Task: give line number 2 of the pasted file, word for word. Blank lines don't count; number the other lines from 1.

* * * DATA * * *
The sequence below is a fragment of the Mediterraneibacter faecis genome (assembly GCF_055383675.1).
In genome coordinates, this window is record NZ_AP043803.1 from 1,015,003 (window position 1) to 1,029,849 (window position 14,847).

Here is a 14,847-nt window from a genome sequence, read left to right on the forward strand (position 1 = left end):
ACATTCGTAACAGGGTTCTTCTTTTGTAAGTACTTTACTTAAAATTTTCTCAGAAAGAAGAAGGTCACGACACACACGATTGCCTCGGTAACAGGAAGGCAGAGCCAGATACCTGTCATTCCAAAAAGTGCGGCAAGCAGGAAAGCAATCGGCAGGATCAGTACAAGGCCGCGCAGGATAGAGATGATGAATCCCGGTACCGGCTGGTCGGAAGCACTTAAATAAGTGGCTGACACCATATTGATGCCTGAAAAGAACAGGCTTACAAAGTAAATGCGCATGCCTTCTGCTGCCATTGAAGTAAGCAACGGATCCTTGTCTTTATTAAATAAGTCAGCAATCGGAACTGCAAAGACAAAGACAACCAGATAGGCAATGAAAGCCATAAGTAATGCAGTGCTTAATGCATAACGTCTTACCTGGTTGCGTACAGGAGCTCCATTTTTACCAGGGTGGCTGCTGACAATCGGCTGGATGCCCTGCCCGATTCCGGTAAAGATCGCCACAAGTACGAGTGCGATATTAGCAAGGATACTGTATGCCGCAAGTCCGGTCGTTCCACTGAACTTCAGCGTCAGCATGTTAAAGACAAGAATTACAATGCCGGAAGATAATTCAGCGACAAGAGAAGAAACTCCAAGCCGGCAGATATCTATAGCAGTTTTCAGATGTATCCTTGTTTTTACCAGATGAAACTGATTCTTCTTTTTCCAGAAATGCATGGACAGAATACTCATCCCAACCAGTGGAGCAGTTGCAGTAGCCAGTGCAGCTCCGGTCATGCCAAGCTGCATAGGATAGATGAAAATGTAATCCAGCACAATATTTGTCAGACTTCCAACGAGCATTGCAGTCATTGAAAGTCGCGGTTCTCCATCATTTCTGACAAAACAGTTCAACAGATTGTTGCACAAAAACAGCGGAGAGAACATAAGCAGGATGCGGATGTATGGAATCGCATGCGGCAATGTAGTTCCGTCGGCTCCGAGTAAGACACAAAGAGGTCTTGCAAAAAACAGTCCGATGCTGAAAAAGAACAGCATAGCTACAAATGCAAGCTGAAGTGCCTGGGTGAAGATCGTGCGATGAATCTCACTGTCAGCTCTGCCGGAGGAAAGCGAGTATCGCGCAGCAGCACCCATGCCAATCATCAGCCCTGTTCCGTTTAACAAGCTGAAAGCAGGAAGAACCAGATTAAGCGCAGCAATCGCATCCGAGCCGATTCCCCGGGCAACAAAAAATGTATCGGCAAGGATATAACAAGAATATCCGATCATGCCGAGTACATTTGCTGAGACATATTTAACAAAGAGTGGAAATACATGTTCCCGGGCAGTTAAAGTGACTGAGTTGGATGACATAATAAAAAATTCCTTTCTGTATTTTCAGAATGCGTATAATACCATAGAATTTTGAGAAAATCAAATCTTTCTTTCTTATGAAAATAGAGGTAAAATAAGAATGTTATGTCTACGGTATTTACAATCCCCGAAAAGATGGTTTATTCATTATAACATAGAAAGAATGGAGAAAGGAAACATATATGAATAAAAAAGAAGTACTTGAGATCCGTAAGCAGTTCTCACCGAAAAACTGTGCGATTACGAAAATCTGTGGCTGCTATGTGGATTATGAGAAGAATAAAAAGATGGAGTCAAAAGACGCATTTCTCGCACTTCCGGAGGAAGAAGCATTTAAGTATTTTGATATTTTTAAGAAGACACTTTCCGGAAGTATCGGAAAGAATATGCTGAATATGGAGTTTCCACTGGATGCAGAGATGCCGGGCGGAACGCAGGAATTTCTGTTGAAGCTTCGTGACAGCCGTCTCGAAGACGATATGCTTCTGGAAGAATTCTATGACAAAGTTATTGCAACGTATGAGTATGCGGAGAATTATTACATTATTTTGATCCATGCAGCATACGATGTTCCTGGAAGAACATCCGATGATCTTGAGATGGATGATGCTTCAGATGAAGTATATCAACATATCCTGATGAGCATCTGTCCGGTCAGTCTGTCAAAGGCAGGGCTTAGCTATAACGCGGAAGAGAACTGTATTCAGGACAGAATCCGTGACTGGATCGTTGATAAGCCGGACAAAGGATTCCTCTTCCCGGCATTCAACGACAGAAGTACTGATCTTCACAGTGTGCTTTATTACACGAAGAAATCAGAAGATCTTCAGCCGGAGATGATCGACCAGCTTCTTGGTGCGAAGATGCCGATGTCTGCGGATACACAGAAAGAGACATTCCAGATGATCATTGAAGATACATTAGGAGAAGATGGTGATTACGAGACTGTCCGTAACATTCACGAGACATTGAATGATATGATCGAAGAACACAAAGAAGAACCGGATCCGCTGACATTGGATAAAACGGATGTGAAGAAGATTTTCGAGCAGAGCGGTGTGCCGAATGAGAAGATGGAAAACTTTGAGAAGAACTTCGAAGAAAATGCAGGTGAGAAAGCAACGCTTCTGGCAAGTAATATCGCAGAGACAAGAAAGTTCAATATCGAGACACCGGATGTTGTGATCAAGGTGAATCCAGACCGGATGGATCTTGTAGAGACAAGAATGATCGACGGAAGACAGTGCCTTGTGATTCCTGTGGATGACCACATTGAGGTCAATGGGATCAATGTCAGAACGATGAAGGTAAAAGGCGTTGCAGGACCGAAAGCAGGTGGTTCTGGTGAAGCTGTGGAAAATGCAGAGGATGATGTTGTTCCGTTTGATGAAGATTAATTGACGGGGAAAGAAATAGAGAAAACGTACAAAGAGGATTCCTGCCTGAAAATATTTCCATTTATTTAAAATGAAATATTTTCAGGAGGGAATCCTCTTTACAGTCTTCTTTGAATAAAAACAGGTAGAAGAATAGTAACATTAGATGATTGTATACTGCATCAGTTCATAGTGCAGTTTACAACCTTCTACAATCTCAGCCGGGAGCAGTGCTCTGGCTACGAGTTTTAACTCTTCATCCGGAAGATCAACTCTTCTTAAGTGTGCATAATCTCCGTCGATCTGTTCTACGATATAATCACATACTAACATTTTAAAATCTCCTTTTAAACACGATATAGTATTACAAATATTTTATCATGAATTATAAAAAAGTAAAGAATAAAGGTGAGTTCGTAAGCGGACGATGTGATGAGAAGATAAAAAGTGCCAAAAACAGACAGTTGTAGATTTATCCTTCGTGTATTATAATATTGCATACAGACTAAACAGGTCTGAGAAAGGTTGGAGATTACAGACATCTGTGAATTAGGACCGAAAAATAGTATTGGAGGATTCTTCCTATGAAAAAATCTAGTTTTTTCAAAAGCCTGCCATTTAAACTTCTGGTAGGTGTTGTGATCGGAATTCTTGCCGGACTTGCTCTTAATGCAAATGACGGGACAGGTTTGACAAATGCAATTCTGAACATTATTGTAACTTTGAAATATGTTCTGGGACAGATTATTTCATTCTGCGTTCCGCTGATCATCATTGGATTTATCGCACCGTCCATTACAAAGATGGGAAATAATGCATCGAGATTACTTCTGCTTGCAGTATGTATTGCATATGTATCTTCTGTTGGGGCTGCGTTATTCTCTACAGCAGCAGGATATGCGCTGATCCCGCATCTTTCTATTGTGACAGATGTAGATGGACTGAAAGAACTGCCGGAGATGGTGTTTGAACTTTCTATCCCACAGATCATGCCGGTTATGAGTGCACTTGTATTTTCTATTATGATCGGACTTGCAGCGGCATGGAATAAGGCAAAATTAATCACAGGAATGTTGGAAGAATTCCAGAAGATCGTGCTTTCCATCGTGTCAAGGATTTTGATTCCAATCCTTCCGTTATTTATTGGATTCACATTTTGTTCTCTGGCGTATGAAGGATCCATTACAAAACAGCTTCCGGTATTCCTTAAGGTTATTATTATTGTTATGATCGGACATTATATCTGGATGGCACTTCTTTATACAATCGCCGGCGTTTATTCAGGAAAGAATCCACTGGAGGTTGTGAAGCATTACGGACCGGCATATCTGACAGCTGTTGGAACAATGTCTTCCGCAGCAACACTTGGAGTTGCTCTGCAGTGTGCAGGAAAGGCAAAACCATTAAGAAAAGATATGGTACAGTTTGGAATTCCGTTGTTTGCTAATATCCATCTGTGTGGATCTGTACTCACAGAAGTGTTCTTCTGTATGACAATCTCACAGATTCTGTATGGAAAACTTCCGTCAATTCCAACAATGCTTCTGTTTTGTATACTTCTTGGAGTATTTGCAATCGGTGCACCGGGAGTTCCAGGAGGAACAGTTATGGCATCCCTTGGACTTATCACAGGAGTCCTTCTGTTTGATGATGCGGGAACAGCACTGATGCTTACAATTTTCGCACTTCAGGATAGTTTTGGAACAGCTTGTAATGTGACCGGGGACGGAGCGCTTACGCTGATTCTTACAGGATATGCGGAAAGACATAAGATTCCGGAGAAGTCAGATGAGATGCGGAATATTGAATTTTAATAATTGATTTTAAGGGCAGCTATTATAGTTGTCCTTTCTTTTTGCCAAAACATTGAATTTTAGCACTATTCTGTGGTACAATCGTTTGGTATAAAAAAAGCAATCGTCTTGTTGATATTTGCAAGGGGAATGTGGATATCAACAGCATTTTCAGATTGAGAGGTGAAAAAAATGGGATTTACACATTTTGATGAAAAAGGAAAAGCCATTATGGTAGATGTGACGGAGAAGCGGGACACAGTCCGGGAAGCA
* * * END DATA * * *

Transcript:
In genome coordinates, this window is record NZ_AP043803.1 from 1,015,003 (window position 1) to 1,029,849 (window position 14,847).